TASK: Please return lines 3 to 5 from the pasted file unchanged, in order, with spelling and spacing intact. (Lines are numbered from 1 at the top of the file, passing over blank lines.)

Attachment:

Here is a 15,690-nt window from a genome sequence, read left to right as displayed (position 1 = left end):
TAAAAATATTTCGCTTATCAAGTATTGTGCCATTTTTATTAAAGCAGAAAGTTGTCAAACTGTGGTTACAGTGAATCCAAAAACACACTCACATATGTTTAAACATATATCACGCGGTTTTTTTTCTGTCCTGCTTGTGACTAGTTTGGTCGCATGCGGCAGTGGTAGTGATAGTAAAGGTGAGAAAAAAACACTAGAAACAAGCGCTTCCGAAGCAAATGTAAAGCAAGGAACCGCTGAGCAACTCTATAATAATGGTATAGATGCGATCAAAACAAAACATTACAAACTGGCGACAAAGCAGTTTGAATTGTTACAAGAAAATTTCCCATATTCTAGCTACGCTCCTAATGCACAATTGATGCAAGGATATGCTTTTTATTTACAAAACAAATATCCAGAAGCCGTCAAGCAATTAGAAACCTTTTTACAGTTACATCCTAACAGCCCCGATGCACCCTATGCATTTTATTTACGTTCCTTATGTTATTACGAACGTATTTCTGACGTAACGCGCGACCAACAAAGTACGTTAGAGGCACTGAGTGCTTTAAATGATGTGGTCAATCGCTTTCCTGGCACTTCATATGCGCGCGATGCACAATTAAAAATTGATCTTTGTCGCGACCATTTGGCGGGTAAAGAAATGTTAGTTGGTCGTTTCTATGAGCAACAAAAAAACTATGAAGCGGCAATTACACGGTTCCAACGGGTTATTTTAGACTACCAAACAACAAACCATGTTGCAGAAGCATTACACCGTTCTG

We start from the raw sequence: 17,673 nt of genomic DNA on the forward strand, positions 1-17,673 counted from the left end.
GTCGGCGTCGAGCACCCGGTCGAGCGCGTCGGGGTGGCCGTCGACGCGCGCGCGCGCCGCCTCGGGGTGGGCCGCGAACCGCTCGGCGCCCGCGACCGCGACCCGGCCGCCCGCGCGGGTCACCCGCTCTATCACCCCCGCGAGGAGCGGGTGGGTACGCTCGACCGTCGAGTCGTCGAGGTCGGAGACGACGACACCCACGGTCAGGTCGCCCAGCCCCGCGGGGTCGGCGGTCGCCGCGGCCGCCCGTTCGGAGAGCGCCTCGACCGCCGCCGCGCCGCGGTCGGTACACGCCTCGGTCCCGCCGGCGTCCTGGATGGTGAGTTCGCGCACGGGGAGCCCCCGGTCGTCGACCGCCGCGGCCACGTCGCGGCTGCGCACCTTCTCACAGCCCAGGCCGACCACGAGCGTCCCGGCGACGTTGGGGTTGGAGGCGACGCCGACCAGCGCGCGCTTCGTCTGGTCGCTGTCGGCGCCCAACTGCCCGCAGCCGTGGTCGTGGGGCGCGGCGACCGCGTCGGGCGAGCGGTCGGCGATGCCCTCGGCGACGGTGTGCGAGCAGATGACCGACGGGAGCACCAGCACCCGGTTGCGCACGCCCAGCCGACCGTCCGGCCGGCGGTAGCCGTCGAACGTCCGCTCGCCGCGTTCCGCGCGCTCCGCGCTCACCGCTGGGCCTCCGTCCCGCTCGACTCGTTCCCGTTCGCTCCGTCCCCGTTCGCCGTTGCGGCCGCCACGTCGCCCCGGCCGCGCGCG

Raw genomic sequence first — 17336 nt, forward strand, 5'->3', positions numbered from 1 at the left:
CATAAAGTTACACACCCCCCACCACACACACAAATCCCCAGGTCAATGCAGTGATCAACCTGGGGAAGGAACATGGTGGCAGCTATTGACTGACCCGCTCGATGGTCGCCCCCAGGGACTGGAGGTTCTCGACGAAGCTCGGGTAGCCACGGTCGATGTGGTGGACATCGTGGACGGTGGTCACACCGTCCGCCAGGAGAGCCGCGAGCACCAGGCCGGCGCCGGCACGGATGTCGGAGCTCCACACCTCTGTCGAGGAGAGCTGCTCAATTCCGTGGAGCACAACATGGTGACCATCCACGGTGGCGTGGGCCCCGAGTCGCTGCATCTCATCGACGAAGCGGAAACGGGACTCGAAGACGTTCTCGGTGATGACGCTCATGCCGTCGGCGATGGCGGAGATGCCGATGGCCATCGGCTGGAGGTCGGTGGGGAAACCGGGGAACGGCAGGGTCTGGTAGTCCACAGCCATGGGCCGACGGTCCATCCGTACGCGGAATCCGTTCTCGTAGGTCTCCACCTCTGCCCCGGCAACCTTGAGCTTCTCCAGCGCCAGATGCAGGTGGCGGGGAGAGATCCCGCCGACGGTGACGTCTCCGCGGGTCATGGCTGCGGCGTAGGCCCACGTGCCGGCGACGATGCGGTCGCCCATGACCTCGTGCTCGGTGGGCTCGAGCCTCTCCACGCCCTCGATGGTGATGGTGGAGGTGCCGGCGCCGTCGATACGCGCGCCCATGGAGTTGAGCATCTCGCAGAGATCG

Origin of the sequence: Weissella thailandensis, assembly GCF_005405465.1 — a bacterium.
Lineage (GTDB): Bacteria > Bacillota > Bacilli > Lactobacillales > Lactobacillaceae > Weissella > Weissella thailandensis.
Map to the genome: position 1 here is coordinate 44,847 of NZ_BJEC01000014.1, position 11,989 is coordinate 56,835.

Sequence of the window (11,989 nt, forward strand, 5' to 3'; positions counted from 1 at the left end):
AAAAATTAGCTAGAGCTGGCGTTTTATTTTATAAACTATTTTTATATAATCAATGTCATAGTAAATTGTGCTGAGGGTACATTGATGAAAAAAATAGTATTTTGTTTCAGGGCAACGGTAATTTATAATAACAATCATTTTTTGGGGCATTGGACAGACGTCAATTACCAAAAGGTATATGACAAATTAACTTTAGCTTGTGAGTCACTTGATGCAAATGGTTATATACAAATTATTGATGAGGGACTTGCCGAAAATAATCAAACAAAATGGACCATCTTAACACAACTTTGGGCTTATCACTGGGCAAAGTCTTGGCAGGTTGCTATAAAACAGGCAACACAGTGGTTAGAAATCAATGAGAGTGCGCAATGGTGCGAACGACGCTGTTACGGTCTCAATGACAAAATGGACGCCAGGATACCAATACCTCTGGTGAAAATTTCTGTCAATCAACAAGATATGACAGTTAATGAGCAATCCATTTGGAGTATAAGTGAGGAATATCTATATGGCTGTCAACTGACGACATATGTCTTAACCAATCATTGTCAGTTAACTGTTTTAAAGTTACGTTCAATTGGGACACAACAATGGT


We start from the raw sequence: 17,673 nt of genomic DNA on the forward strand, positions 1-17,673 counted from the left end.
GTCGGCGTCGAGCACCCGGTCGAGCGCGTCGGGGTGGCCGTCGACGCGCGCGCGCGCCGCCTCGGGGTGGGCCGCGAACCGCTCGGCGCCCGCGACCGCGACCCGGCCGCCCGCGCGGGTCACCCGCTCTATCACCCCCGCGAGGAGCGGGTGGGTACGCTCGACCGTCGAGTCGTCGAGGTCGGAGACGACGACACCCACGGTCAGGTCGCCCAGCCCCGCGGGGTCGGCGGTCGCCGCGGCCGCCCGTTCGGAGAGCGCCTCGACCGCCGCCGCGCCGCGGTCGGTACACGCCTCGGTCCCGCCGGCGTCCTGGATGGTGAGTTCGCGCACGGGGAGCCCCCGGTCGTCGACCGCCGCGGCCACGTCGCGGCTGCGCACCTTCTCACAGCCCAGGCCGACCACGAGCGTCCCGGCGACGTTGGGGTTGGAGGCGACGCCGACCAGCGCGCGCTTCGTCTGGTCGCTGTCGGCGCCCAACTGCCCGCAGCCGTGGTCGTGGGGCGCGGCGACCGCGTCGGGCGAGCGGTCGGCGATGCCCTCGGCGACGGTGTGCGAGCAGATGACCGACGGGAGCACCAGCACCCGGTTGCGCACGCCCAGCCGACCGTCCGGCCGGCGGTAGCCGTCGAACGTCCGCTCGCCGCGTTCCGCGCGCTCCGCGCTCACCGCTGGGCCTCCGTCCCGCTCGACTCGTTCCCGTTCGCTCCGTCCCCGTTCGCCGTTGCGGCCGCCACGTCGCCCCGGCCGCGCGCG

Raw genomic sequence first — 17336 nt, forward strand, 5'->3', positions numbered from 1 at the left: